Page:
Although most U.S. Latinos identify as Catholic, few studies have focused on the influence of this religious tradition on health beliefs among this population. This study explores the role of Catholic religious teachings, practices, and ministry on cancer screening knowledge, attitudes, and behaviors among Latinos. Eight focus groups were conducted with 67 Catholic Latino parishioners in Massachusetts. Qualitative analysis provided evidence of strong reliance on faith, God, and parish leaders for health concerns. Parishes were described as vital sources of health and social support, playing a central role in the community’s health. Participants emphasized that their religious beliefs promote positive health behaviors and health care utilization, including the use of cancer screening services. In addition, they expressed willingness to participate in cancer education programs located at their parishes and provided practical recommendations for implementing health programs in parishes. Implications for culturally appropriate health communication and faith-based interventions are discussed.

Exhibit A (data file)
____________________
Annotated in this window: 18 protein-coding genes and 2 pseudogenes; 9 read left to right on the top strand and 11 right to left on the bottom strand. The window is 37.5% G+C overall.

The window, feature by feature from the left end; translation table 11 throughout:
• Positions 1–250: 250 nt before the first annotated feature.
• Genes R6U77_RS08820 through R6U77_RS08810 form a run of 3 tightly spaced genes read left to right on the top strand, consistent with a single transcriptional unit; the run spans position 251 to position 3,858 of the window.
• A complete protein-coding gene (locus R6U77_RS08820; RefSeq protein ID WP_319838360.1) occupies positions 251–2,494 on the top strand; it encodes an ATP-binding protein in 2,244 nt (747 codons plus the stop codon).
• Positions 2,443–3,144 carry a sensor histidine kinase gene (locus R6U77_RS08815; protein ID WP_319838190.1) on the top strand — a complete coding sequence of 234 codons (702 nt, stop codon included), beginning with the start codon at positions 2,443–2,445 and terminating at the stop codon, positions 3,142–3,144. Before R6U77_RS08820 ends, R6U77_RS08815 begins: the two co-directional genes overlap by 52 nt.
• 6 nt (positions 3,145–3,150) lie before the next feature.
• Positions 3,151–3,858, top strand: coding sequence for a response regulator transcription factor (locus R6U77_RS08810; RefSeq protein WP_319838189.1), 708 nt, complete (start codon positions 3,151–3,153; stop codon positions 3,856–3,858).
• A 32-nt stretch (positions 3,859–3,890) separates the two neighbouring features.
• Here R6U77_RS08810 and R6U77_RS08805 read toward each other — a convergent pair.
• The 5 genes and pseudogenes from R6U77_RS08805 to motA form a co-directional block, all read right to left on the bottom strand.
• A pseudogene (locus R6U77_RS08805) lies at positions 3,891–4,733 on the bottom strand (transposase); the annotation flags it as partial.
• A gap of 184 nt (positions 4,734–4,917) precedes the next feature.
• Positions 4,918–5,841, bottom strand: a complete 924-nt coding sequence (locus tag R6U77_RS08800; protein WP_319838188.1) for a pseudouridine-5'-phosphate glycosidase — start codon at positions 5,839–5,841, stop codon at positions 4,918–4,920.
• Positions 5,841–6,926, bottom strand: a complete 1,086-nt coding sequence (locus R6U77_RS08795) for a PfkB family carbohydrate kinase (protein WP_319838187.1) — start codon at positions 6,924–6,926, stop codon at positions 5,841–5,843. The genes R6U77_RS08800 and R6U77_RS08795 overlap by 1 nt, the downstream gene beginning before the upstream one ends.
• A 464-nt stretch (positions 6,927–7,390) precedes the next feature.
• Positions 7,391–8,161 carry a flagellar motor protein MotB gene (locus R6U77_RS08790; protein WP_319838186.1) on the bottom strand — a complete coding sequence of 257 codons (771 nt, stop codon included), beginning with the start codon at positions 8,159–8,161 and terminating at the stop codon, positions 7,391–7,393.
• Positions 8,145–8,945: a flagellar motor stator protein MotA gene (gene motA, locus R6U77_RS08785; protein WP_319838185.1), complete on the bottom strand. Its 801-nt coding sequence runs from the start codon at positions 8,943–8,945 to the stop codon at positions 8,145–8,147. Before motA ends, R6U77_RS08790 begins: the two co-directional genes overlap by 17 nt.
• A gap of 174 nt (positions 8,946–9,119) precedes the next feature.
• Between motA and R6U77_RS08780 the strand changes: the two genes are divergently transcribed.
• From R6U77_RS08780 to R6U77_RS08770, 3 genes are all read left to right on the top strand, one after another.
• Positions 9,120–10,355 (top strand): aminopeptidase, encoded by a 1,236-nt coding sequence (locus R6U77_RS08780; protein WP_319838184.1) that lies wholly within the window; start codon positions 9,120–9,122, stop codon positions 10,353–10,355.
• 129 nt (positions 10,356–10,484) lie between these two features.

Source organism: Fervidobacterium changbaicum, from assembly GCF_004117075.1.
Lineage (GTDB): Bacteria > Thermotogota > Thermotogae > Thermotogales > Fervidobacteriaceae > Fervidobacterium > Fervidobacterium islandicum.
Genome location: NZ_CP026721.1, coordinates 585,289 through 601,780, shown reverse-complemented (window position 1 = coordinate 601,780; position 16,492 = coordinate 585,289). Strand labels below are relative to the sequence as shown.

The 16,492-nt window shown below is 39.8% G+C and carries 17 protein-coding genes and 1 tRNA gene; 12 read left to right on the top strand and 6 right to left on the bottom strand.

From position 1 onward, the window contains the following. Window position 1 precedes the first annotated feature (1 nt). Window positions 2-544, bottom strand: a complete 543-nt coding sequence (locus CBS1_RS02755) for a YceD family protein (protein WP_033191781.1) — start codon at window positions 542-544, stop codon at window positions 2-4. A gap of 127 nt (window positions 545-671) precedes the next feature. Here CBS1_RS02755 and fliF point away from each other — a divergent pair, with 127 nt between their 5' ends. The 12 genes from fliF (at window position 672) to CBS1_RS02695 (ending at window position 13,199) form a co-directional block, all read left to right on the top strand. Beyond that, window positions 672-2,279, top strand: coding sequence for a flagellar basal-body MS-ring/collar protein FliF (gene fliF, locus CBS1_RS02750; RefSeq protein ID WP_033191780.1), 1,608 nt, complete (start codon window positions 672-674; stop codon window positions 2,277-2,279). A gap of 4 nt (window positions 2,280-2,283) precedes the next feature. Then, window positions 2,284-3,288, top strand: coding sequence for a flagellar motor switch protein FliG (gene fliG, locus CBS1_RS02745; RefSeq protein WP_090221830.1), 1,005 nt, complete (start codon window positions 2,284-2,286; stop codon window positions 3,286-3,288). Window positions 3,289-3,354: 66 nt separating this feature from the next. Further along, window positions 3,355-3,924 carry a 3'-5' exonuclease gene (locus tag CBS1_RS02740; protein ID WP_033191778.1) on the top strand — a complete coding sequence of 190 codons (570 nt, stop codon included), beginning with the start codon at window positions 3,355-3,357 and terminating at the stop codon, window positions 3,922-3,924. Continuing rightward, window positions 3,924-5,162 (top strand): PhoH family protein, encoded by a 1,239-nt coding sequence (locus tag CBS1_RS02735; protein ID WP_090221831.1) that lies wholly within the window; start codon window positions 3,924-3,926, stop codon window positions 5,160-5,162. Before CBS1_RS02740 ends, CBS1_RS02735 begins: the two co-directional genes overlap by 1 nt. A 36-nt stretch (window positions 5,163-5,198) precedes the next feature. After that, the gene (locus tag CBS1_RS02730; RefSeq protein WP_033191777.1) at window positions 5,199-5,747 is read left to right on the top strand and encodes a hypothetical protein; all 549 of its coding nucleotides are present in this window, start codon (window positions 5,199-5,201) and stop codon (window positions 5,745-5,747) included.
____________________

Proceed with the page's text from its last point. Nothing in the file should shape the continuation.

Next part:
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pp. 503-526
Launched on MUSE
Open Access
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